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Transgender woman: I would love to rejoin Orange Order

By Rebecca Black

Published 04/08/2016

Adrianne Elson
Adrianne Elson
Adrian Elson wearing his sash

A former Orangeman who has started a new life as a woman says having children is her priority - though she would love to be an Order member again.

Adrianne Elson has even delayed medical treatment in her gender transition while she and her partner - a transitioning man - attempt to get pregnant.

She spoke out in a TV programme about how she longed to rejoin the Orange Order as a woman, but she told the Belfast Telegraph last night that while an invitation would mean the world to her, having children was her main focus.

"Normally, to join the Orange Order, you are asked to join a lodge," she said.

"The gesture of the invitation would have been nice, but that has obviously not been forthcoming. On the grounds of equality, yes it is important and I am not ruling it out, but as it stands I have got other things going on in my life. I work long hours doing shift work on the railways and my partner and I are trying for a baby."

She added: "The point I was making (in the TV interview) was that it would be a nice gesture if LGBT people were allowed to join a lodge of the required gender or allowed to be out as homosexuals and be in the Order."

Adrianne arrived in Belfast 11 years ago as Adrian, an Orangeman, and even protested against the city's Pride parade.

But in 2005 she realised that she had to start living as a woman, she told the BBC's Victoria Derbyshire programme.

She had hoped that by immersing herself in the organisation she would be able to take her mind off her gender dysphoria. But this did not work, and Adrianne began to formally transition around four years ago. She has since married her partner, and they have both delayed taking gender transition drugs to attempt to have a family.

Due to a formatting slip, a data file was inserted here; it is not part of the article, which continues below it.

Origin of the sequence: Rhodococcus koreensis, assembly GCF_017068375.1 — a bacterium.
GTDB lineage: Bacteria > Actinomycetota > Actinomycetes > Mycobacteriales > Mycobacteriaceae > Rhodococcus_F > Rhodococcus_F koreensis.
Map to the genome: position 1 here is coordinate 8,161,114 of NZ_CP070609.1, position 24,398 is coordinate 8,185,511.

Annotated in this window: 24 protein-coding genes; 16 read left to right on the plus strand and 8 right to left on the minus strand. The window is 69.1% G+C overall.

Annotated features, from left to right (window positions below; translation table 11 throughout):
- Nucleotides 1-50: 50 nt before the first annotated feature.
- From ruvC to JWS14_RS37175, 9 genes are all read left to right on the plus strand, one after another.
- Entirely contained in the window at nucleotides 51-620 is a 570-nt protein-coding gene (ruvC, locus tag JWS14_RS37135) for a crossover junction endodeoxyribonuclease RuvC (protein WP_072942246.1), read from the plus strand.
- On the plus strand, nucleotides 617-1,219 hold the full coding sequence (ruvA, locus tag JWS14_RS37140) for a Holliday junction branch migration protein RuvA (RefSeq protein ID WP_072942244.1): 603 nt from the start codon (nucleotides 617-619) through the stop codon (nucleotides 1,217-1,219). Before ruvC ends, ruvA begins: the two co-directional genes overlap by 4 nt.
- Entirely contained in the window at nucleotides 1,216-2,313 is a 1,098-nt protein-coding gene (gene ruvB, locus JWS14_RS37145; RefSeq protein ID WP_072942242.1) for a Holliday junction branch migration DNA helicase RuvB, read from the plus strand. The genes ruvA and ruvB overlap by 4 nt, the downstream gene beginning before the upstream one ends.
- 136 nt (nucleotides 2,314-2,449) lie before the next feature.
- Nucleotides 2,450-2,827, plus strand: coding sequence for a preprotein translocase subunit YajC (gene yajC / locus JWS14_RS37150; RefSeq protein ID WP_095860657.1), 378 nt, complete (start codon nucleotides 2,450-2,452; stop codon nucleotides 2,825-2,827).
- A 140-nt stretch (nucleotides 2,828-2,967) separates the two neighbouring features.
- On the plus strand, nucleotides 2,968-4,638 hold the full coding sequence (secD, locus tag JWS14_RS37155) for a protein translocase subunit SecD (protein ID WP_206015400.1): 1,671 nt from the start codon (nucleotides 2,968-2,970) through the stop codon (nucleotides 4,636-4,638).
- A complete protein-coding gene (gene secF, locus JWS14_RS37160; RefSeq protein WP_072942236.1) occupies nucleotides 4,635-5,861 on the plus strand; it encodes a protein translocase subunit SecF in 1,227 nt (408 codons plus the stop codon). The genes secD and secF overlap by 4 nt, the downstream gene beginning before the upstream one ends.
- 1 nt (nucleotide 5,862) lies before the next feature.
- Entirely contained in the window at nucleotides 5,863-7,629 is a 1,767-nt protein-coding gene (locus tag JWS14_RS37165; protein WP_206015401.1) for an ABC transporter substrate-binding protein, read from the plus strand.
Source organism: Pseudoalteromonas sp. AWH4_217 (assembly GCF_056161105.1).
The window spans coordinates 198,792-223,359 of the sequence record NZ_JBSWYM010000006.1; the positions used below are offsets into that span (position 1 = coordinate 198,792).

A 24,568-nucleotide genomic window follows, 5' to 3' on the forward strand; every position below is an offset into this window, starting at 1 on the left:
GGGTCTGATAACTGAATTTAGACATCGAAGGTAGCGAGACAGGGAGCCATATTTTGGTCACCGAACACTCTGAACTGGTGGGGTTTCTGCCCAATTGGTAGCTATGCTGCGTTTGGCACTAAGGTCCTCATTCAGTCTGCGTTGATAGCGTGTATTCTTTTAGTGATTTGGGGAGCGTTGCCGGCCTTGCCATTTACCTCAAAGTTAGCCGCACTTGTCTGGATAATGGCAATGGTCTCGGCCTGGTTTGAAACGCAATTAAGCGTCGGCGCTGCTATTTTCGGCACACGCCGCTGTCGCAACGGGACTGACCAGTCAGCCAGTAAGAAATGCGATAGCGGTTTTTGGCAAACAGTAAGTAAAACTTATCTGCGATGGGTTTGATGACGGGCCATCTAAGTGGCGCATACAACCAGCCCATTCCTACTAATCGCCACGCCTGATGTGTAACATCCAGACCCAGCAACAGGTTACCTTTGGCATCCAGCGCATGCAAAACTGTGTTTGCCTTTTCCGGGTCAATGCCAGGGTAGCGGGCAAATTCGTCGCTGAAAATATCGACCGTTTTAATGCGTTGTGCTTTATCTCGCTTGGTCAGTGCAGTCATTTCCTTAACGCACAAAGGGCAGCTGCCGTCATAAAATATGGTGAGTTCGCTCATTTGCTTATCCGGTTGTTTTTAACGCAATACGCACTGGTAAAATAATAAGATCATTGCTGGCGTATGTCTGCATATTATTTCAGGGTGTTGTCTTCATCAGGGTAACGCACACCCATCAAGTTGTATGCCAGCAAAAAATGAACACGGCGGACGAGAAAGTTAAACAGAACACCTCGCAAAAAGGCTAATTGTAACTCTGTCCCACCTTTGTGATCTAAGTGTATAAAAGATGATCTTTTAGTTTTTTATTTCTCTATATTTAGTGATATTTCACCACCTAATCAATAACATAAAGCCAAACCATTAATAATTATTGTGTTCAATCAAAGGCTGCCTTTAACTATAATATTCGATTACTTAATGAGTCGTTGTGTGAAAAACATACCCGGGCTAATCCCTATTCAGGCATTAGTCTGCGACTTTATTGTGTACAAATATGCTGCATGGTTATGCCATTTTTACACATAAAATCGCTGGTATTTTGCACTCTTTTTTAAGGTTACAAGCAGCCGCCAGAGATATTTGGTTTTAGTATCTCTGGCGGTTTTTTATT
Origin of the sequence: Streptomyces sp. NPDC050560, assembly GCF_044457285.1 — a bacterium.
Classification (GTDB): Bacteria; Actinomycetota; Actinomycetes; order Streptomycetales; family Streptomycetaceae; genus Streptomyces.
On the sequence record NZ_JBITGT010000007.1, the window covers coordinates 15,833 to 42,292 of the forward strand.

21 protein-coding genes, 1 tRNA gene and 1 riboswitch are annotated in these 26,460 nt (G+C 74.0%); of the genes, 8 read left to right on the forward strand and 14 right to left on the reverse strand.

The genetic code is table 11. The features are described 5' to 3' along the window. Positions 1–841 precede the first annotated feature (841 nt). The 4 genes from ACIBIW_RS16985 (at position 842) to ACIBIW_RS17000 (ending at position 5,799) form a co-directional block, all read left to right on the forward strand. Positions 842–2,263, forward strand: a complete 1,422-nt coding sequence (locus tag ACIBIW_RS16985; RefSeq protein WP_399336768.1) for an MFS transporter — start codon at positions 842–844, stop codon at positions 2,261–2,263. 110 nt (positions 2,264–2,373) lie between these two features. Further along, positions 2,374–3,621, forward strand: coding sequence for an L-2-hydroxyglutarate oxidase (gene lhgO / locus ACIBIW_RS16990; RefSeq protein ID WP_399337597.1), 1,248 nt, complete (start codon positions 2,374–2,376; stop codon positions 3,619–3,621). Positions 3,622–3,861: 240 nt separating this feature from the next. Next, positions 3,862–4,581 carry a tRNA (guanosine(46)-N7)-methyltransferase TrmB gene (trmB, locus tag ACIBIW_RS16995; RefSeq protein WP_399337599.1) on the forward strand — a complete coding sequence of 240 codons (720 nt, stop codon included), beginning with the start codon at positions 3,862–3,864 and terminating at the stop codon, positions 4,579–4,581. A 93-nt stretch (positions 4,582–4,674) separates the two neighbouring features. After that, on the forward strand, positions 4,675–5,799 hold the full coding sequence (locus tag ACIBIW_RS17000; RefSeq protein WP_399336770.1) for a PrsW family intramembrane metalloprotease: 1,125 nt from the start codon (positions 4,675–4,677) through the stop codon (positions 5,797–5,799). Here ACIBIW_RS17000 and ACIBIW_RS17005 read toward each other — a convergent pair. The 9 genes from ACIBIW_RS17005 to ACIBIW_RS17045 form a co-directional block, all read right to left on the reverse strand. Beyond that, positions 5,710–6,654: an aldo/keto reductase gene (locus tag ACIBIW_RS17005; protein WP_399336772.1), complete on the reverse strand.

"To take sex characteristic altering medication such as estrogen, and in the female to male case testosterone, can render you infertile," she explained.

"For that reason we were advised strongly not to go down that medical route. We are very unusual in that I have not got a gender recognition certificate, so in the eyes of the law I am still male despite being on the NHS Real Life Experience programme.

"My treatment is on hiatus because of my unusual circumstances. I never started taking it, because when I was attending the clinic I met my partner and we made the commitment to have a child before the medication."

Adrianne said while she and her partner still experience transphobic abuse, it is less than before.

"Attitudes have improved and a lot of that is to do with media and high-profile transgender celebrities," she said.

"My Transgender Summer, shown a couple of years ago, was a catalyst for how transgender issues are perceived in the UK as a whole, and Northern Ireland is a few years behind as usual, but things are definitely improving. I feel that when I am walking down the street I am not getting the same abuse. Things are changing and changing for the better."

Adrianne also stood by friend Christopher Luke, who in March sparked controversy when he penned an emotional memorial notice for former Ulster Unionist leader Lord Molyneaux.

Mr Luke, who is gay, wrote "I grieve for you... you were very dear to me. Your love for me was wonderful, more wonderful than that of women. I love you more today than I did yesterday, but less than I will tomorrow, my dear Jim, your eternal protege, Chrissie."

A photo of him with the peer taken by Adrianne appeared in the media.

"I don't personally regret it but I don't want to rock the boat, I don't want to upset people," he said.

Belfast Telegraph

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